Putting Numbers on Antidepressant Risk
(Revised April 2005)
The FDA black box warning on antidepressants' use in children has been a subject of considerable controversy. More data to go on would help. Here is one study that has attempted to put a number on the risk of antidepressants, quantifying the switch rate to bipolarity by looking at a database of 88,000 patients: Martin et al.
This is a very complex statistical analysis, and there is a risk that I may mislead you by taking their results out of the context of their article. However, I think I've got it right. Since I fear there are people out there who still underestimate the risk which antidepressants pose, I'm going to take the liberty of reproducing one of the figures from this research study, one which visually seems to demonstrate the problem rather well:
In this figure, the risk of manic conversion is a cumulative figure: as more kids "switched" to bipolar, the later ones were added to the earlier ones, so that the figure represents the total number who switched at any point in time. That's important to understand so that you can look at the total conversion rates by the end of the study period: in kids who were exposed, the total number of "switchers" by the end of the study period was nearly half the group, see that? By comparison, in those not exposed, the total number of switchers was less than 20% of the group.
Dr. Martin and colleagues were also able to create a rough estimate of "number needed to treat": how many kids or young people do you need to treat with antidepressants in order to see one "switch". Obviously if the switch rate was high, this number would be low, and vice versa. Granted that many switches are going to be spontaneous, not truly associated with the antidepressant; and granted that looking at pharmacy data and diagnoses reported to insurance companies is a very rough means of knowing what's really going on out there. But, some data may be better than none. This study may provide at least a "ballpark" estimate of switch rate risk. As you can see, there is difference by age:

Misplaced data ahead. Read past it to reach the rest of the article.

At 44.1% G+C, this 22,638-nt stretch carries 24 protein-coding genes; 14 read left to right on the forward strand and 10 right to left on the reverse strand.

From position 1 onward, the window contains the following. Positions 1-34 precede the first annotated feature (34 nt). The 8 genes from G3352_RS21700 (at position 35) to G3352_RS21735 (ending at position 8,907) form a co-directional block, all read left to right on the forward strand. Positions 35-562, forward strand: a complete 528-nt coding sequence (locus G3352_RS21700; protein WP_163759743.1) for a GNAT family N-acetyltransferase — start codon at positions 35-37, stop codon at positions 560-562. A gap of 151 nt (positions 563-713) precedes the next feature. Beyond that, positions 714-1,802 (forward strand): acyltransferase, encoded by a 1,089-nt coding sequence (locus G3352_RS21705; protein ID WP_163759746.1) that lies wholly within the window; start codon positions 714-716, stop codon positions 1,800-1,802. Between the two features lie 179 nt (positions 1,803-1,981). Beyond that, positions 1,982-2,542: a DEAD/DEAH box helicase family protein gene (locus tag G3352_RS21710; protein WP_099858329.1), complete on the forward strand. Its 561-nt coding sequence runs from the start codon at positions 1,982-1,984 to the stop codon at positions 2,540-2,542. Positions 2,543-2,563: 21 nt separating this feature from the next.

|Age||Number needed to see one switch||(95% confidence
Obviously one of the main findings in this study is that kids are different than adults. There are two ways in which kids could differ. First, their brains could be different. Young kids/ might simply be more susceptible to the switch-generating effects of antidepressants than older kids or adults. This is definitely being considered as a mechanism for these results.
Alternatively, we must take into account the fact that children who present with depression severe enough to warrant use of an antidepressant are more likely to have bipolar disorder which just has not manifested itself as such yet. In other words, kids with bipolar disorder often have depression as the first manifestation of that illness. If a careful family history is not performed, one can miss the bipolarity entirely and treat with antidepressants. This can cause a "switch", as antidepressants are known to cause mania and hypomania in patients with bipolar disorder.
Big Picture of Antidepressant Prescribing, And Risk, In Adults
Here is what the trend in antidepressant use looked like in Britain up to 2002 (more recently we might see some decreases in the trends shown here):
This graph comes from a review which provides a nice overview of the risk story (getting just slightly dated now in late 2005, as it was published in mid-2004 so was written in late 2003). It includes a perspective I rarely see mentioned so wanted to include it here: "if the risks of SSRI-associated suicidal behavior seen in children were to apply to suicide in adults, the number of "antidepressant induced" suicides would be small enough to be masked by currently favorable suicide trends" (which are reviewed in the article). See Gunnell and Ashby.
Nevertheless, as they emphasize in a more recent analysis on this issue:
...the number of patients who need to be treated with an SSRI (fluoxetine) to get one response... is four to seven. Conversely, our data for non-fatal self harm indicate that the best estimate of the number needed to treat to harm is 759.
In other words, in adults, antidepressants will help many more people than they harm, if they do indeed harm anyone. The authors emphasize that it would take a huge study to directly assess that risk ("about 1.9 million subjects"). See Gunnell 2005.